Rosemary: We would like to see federal policies that focus on equity and affordability of clean, safe drinking water, but right now, there is no one size fits all approach to our water quality crisis. Citizens must approach the issues state by state and community by community.
I’d encourage people to join local groups like the NAACP Environmental and Climate Justice Program. My organization, Clean Water for All, is national but if people reach out to us, we can connect them with people on the ground in their community and state. Folks can also learn more by downloading our report.
Jocelyn: Rosemary, who are your BlackHer Sheroes?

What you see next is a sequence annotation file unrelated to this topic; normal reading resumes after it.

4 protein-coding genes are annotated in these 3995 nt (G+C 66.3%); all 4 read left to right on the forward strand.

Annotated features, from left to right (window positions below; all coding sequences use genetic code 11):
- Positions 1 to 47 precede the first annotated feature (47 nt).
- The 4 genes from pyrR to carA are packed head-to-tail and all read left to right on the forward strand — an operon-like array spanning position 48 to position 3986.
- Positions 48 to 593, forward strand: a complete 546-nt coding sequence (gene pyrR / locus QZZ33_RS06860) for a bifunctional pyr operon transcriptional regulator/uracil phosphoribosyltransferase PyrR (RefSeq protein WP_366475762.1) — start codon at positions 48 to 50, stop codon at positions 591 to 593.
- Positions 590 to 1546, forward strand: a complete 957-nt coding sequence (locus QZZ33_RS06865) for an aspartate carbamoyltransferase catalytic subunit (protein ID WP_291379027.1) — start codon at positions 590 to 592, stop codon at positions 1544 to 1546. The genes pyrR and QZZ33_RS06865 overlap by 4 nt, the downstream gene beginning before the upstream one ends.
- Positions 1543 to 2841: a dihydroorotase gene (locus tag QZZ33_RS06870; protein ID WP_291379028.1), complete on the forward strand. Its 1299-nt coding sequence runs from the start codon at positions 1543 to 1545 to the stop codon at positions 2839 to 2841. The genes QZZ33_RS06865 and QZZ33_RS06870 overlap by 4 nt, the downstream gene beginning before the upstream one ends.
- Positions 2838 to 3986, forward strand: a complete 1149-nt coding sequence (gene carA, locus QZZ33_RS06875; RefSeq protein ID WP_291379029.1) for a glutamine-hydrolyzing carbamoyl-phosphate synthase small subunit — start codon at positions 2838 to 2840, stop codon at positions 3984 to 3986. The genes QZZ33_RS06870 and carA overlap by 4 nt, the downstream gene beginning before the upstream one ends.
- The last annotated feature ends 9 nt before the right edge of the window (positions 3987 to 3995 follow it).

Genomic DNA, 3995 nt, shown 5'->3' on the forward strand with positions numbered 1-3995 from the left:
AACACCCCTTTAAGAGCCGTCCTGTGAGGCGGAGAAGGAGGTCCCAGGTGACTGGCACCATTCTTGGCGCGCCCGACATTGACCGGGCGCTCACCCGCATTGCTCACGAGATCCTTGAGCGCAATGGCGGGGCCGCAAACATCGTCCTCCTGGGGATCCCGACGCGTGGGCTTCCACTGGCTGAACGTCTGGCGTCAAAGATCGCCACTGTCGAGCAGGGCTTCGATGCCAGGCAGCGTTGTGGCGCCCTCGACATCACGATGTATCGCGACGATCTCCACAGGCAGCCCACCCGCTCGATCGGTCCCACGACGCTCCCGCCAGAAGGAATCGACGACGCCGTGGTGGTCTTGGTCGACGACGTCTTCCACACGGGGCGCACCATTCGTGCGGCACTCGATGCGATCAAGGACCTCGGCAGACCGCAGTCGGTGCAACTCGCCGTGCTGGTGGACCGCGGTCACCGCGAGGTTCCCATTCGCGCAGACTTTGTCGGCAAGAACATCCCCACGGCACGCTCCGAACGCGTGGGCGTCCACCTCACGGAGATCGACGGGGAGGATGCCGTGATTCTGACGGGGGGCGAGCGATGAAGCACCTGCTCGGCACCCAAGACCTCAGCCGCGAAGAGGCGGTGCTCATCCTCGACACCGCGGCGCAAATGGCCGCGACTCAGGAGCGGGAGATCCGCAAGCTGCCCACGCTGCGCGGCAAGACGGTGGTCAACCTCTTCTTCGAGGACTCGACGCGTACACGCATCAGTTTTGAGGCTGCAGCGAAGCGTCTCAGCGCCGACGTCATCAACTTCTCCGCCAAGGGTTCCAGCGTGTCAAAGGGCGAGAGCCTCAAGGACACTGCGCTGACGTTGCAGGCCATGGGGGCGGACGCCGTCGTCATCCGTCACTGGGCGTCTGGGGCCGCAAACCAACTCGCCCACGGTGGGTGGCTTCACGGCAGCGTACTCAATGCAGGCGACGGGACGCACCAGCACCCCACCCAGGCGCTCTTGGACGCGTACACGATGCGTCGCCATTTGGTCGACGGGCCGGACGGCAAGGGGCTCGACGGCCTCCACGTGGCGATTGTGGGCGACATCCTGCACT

Rosemary: I come from a line of awesome women, including my grandmother who was from Magnolia, Mississippi. My parents are immigrants. My dad is from Nigeria where there are also huge environmental contamination issues, especially from large-scale oil production. It’s a global problem.
I’m indebted to my grandparents and parents. That’s why I work so hard each day.
Jocelyn: Let me ask you the Miracle Question. You go to sleep tonight, and you wake up and it’s November 2019 and the miracle has occurred for Black women. What happened?
Rosemary: We continue to fight and support one another. We’re making sure that we live in a safe, healthy world because after all, we aren’t doing this for ourselves, we’re doing it for our children.
The form you have selected does not exist.